Thilo Sarrazin has written a book about Germany's decline. He sees himself as a voice in the wilderness, but his proposals for saving the country do little to help. A review of "Germany Is Abolishing Itself" by Matthias Drobinski
Now and again someone comes up with an idea. And sometimes that idea isn't all that bad, and often at least worthy of debate. Then, however, something rather strange happens. The idea takes control of its creator; it becomes independent and increasingly radical, the creator becoming the slave of his own creation. Take the case of Necla Kelek, for example, the sociologist who first made people aware of the plight of many Muslim women in Germany and who now would like nothing better than to abolish Islam.
Something similar has happened with Thilo Sarrazin, the one-time SPD Berlin finance senator and current board member of the German Federal Bank. He began, rightly, by calling for more personal responsibility and commitment from those on social welfare and from immigrants. But this has now become the foundation for a social philosophy whose aim is nothing less than the preservation of the German fatherland. Sarrazin, the captive of his own idea, has now turned his philosophy into a book, one which has attracted a great deal of publicity, been given advance publication, and will doubtless sell like hot cakes.
Blame it on the integration-shy immigrants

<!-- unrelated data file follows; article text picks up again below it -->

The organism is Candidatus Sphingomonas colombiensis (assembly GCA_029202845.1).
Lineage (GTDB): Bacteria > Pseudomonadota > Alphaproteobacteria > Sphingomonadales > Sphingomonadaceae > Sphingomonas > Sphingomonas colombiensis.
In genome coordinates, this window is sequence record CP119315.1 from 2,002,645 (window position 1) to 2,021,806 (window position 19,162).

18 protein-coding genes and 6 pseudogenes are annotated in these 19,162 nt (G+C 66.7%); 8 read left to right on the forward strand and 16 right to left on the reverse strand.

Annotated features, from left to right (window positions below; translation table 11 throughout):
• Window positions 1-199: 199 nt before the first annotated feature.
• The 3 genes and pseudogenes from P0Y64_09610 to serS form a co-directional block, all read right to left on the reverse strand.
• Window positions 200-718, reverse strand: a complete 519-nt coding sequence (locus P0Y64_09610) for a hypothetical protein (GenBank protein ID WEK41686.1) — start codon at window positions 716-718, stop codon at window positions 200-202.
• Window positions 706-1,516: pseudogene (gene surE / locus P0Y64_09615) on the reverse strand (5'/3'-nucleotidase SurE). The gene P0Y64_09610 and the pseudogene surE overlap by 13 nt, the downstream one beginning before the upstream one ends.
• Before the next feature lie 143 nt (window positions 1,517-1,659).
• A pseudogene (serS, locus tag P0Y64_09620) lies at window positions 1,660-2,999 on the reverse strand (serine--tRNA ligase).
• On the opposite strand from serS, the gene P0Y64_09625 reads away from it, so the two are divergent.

The book is Sarrazin's attempt to lend substance and credibility to what thus far has been pure polemic. "Deutschland schafft sich ab" (Germany Is Abolishing Itself) is a work crammed with figures, graphs and tables, containing rather abstract references to "labour participation" and "demands". All of this is intended to lend credibility to his central thesis on the country's decline, a thesis which goes roughly as follows: Germany is dumbing down, and the country is suffering from a shortage of skills, lacking engineers, chemists, innovators and inventors.
What this all boils down to is academics who produce too few children and welfare recipients who produce too many. The blame for the country's ills is laid squarely on the shoulders of integration-shy immigrants who live on German unemployment benefits and occupy parallel societies where children, fundamentalism and violence flourish.
The German politicians and German society, moreover, stand meekly by, afraid to try to change the situation, driven and dominated by the "Gutmenschen" (do-gooders) a term used throughout the book for anyone whom Sarrazin rates as somehow stupid or naïve. The country, Sarrazin feels, is not listening to him, the lone voice in the wilderness. And it is going to rue the error of its ways.
Literature about the rise and fall of civilizations
The book thus belongs to the genre of literature of cultural decline, a genre that readers are attracted to because it is among the most deep-seated of the fears of those who dwell in affluent societies. This kind of literature has its historical precedents. The Roman historian Tacitus, for example, favourably compared the noble Germanic tribes people of simple purity to the decadent Romans. In the "Decline of the West" Oswald Spengler described what he saw as an inevitable process resulting from the rise and fall of civilizations.